Communication is one of the three keys to healing after trauma.
Communicating well with a congregation especially is critical to healing after collective trauma. You can learn more about communication and guides for communication with congregations and staffs in our Resource Guides, available on the ICTG Training page.
As ICTG directors and advisors – in our experience as leaders who have deployed to post-disaster sites, as leading scholars in the fields of pastoral theology, congregational care, spiritual formation, and youth ministry, and as professionals certified in critical incident debriefing – we have found the following practices most helpful following collective trauma:
- As soon as possible, once it is clear everyone is out of harm's way, gather to mourn collective losses. Often this is accomplished through vigils and prayer services. These gatherings may occur on the first night or second evening following the incident. Here's one pastor's experience of planning and participating in prayer vigils following significant community unrest. They should be focused on naming what occurred, including basic facts (and avoiding any exaggerations or assumptions), and providing various ways to express loss including time for both spoken and silent prayers, songs, and lighting candles (or some another form of non-verbal expression that is meaningful to the congregation).
- At the first worship service following the first gathering to mourn, the congregation is looking to hear from the main or senior minister and they are looking to hear a sermon focused on what just happened and how to mourn together. Here's one pastor's experience of how trauma changed everything in the days and weeks that followed. The incident should be referred to directly, prayed about, and any new information or guides for finding out information should be made clear.
- Plan and publicize 2-4 congregational meetings. They need to occur at times convenient for congregants to attend. If your congregation includes families with young children, it is especially helpful if you provide free and reliable child care for these meetings. Also, invite junior high and high schoolers to attend these meetings, if they are interested. Depending on the type of incident that occurred, invite 1-2 professionals to attend with training specific to the type of incident that occurred. Have them provide general information about these types of incidents. Also, make sure to have a youth leader on hand for youth who show up. The youth should not be segregated in the aftermath of crises. They need to hear from the main or senior minister as well as any professionals who are invited to participate. After the congregational meeting, youth leaders may find it helpful to gather their youth for a few minutes to answer any further questions or provide information about how youth group meetings will occur in the following days and weeks. For all attending the congregational meetings, in most cases of human-caused disaster (i.e., shootings, stabbings, sexual abuse, etc.), few facts will be readily available while an investigation is going on. However, a police officer or social worker will be able to inform the congregation about how investigations tend to go and what cases like these tend to involve. Often that general information is very helpful and calms some anxiety. Hosting multiple meetings over 2-4 weeks, allows congregants to attend at least one or two if they are not able to attend them all and they allow the opportunity for sharing updates as new information becomes available.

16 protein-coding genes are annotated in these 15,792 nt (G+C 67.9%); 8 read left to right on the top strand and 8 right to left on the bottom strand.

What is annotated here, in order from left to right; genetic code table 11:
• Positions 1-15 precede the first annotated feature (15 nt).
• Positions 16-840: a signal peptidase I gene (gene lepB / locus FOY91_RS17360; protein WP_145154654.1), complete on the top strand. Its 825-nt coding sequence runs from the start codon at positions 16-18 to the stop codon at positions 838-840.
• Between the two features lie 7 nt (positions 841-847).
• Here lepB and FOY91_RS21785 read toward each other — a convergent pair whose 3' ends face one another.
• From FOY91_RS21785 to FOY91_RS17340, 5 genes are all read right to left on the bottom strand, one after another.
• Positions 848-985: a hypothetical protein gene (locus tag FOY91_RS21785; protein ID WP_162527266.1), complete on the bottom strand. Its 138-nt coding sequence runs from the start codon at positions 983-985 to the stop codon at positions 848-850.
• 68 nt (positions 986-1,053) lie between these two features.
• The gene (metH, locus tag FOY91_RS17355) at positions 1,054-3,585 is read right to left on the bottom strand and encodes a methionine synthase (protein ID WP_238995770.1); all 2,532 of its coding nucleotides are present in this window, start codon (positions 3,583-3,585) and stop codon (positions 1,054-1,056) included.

- Somewhere near the 3-month, 6-month and 9-month timelines, publicize and host a small gathering for prayer and healing for anyone who would self-select to attend. These should not be forced events, and numbers of attendees are not important. Even if no one attends, in our experience we still see hosting them as important. Many times, congregants report feeling comforted knowing a meeting was occurring even when they did not have the strength or courage to attend personally at that time. At each of these gatherings, and in publications about them, include information for how congregants and visitors can seek out sources for healing on their own, as well as through these gatherings, including local listings for reputable counselors, spiritual directors, prayer groups, and clinical agencies.
- Healing from trauma, and from collective trauma, takes time. Generally, leaders in the field have found that groups or communities take about 18 - 24 months to begin to feel some semblance of new normals. Be patient and kind with yourself as a minister and with your congregants. Throughout this time, and as the congregation learns to focus on other aspects of purpose and mission alongside their healing, continue to encourage safety and honesty, making space for the spectrum of people who include everyone from those who are able to experience healing sooner to those who experience it later.
- Mark the anniversary with a service of prayer and healing. Remind congregants that likely, as in most cases, they are still on the road to healing. But this marker often also provides some senses of hope and encouragement because it serves as a point for congregants to see how far they have come.
- Some congregations find they are ready to mark a positive mission initiative around the second anniversary. At this point, they recognize together that though they have not forgotten their loss, their loss also does not solely define who they are as a community and they are ready also to focus on areas of new growth and expansion.
These are some of the tips we've gathered over the years and shared with one another. You may have found other points helpful too. Or, perhaps you experienced times or circumstances where these points needed correction for your community. We'd love to hear from you! Feel free to share your experience, wisdom, and questions in the comments below.